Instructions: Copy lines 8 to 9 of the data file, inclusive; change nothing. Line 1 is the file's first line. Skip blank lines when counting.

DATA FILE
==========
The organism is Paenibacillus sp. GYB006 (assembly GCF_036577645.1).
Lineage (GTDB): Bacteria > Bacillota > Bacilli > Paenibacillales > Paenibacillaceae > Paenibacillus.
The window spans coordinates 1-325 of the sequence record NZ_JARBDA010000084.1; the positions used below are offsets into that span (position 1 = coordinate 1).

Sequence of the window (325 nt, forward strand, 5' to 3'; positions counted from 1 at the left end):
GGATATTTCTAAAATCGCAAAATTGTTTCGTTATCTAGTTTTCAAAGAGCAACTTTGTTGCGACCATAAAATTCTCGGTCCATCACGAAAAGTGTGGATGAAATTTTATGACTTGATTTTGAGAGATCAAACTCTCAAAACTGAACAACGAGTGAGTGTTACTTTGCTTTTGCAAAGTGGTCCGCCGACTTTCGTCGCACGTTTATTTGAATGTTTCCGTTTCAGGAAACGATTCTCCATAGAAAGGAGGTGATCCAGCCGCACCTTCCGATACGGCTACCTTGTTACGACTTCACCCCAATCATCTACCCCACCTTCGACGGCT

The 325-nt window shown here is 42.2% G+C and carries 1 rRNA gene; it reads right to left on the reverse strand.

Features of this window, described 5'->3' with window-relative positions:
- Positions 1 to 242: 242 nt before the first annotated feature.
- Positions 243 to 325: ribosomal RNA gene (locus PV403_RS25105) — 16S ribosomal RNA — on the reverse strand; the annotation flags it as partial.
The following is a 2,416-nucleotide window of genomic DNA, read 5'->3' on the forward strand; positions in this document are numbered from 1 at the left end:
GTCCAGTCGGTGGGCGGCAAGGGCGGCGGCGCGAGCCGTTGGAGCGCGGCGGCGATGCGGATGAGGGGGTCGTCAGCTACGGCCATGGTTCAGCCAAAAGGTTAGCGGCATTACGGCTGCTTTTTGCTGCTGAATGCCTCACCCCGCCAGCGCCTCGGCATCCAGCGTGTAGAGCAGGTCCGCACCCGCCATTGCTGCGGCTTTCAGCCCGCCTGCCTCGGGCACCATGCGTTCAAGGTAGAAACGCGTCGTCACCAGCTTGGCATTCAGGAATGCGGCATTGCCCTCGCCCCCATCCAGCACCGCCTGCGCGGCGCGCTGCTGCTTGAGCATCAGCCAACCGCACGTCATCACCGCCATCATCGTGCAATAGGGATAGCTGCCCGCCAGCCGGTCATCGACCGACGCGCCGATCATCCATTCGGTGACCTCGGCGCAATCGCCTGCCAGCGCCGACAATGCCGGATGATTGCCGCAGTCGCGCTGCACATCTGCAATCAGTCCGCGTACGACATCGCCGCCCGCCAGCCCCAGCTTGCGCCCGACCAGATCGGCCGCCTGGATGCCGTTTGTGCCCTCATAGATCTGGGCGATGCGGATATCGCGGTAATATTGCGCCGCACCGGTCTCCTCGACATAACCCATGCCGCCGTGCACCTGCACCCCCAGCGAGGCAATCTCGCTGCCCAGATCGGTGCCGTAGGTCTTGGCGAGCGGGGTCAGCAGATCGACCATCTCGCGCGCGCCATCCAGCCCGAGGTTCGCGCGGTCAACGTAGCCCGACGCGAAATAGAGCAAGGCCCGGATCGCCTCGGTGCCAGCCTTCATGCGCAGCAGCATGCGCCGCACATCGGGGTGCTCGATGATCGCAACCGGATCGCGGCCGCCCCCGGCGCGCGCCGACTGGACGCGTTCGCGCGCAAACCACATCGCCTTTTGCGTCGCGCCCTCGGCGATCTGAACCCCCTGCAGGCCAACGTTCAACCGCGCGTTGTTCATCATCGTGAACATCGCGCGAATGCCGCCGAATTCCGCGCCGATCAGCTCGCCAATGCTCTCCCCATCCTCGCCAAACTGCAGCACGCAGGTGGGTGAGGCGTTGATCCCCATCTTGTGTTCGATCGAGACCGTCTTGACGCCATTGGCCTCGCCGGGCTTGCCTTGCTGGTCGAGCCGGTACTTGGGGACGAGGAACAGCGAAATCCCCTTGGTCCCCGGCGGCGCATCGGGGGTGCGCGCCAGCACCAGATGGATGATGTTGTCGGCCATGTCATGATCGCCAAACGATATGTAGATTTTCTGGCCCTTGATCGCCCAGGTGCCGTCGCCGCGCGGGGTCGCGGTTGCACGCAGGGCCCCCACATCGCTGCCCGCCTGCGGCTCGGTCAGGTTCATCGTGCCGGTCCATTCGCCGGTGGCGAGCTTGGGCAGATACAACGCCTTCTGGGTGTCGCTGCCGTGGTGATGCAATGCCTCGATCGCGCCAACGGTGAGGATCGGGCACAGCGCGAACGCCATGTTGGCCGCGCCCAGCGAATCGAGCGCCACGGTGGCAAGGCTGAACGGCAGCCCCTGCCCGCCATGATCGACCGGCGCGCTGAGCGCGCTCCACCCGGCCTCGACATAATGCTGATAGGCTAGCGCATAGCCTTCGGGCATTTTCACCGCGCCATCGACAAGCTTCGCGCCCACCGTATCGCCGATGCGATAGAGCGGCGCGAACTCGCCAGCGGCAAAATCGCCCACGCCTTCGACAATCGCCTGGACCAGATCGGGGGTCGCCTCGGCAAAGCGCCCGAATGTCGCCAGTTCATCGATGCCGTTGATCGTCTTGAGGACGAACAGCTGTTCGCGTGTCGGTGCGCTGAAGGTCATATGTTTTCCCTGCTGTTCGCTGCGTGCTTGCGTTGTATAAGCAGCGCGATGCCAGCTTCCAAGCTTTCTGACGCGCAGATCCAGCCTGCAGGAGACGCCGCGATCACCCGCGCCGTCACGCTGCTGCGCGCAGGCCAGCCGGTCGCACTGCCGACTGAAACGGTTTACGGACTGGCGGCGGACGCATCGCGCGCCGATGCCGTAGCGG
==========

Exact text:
- Positions 1 to 242: 242 nt before the first annotated feature.
- Positions 243 to 325: ribosomal RNA gene (locus PV403_RS25105) — 16S ribosomal RNA — on the reverse strand; the annotation flags it as partial.